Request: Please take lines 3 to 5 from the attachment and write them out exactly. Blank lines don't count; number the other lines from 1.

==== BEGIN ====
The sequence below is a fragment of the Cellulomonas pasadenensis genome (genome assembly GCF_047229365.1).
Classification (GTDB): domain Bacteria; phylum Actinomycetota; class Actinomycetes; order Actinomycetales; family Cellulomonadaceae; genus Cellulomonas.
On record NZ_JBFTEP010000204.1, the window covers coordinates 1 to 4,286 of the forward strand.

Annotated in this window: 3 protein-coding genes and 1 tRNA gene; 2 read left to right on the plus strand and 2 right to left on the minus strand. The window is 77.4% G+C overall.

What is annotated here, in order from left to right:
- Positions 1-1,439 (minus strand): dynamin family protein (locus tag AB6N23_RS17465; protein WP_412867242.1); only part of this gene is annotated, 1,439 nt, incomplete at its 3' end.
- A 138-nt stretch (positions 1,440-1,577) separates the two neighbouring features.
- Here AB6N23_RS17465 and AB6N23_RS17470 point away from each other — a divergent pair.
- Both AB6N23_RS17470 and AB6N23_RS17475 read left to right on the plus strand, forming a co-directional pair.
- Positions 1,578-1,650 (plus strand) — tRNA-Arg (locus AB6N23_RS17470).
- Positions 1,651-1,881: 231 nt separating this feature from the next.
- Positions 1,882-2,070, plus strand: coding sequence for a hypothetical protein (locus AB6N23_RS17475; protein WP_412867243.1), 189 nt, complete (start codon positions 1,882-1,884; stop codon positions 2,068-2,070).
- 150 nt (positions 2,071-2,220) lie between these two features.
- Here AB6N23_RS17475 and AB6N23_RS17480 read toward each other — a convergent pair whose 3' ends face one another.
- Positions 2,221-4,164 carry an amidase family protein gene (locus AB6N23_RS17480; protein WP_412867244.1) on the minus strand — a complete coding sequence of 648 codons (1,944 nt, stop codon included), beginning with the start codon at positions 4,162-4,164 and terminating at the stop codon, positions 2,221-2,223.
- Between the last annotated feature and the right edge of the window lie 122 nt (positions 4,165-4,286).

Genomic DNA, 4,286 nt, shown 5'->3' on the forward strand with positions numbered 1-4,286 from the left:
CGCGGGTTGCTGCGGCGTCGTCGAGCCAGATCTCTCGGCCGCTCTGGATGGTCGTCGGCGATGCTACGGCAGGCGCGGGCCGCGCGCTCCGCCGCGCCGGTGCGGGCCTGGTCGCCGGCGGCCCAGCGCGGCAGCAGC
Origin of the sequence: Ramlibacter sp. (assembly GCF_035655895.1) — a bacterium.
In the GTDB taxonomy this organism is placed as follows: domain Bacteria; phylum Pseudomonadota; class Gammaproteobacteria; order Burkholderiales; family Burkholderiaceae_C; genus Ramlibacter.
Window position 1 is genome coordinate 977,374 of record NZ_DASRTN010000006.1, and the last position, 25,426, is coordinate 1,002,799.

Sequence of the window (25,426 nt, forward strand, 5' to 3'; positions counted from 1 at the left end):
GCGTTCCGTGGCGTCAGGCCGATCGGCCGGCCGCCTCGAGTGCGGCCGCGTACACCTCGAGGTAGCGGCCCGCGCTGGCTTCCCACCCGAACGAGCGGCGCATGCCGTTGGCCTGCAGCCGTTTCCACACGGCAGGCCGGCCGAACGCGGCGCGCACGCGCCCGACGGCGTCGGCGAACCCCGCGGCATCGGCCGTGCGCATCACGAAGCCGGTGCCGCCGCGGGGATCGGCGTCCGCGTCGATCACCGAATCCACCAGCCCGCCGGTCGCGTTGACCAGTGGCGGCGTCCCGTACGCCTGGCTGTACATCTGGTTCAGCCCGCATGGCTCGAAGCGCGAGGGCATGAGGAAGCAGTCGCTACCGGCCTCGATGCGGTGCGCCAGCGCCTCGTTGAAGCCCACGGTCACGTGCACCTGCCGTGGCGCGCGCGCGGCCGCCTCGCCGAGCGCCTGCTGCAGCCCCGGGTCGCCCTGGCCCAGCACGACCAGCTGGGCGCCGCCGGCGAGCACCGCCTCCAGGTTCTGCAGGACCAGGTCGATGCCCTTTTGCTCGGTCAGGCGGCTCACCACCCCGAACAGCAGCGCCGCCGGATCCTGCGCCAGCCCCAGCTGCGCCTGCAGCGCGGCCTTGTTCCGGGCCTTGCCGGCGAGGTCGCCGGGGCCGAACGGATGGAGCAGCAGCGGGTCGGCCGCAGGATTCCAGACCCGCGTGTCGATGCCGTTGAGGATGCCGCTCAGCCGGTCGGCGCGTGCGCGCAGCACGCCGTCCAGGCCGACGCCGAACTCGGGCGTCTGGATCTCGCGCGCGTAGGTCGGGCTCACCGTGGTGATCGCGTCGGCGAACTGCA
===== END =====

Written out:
On record NZ_JBFTEP010000204.1, the window covers coordinates 1 to 4,286 of the forward strand.

Annotated in this window: 3 protein-coding genes and 1 tRNA gene; 2 read left to right on the plus strand and 2 right to left on the minus strand. The window is 77.4% G+C overall.

What is annotated here, in order from left to right: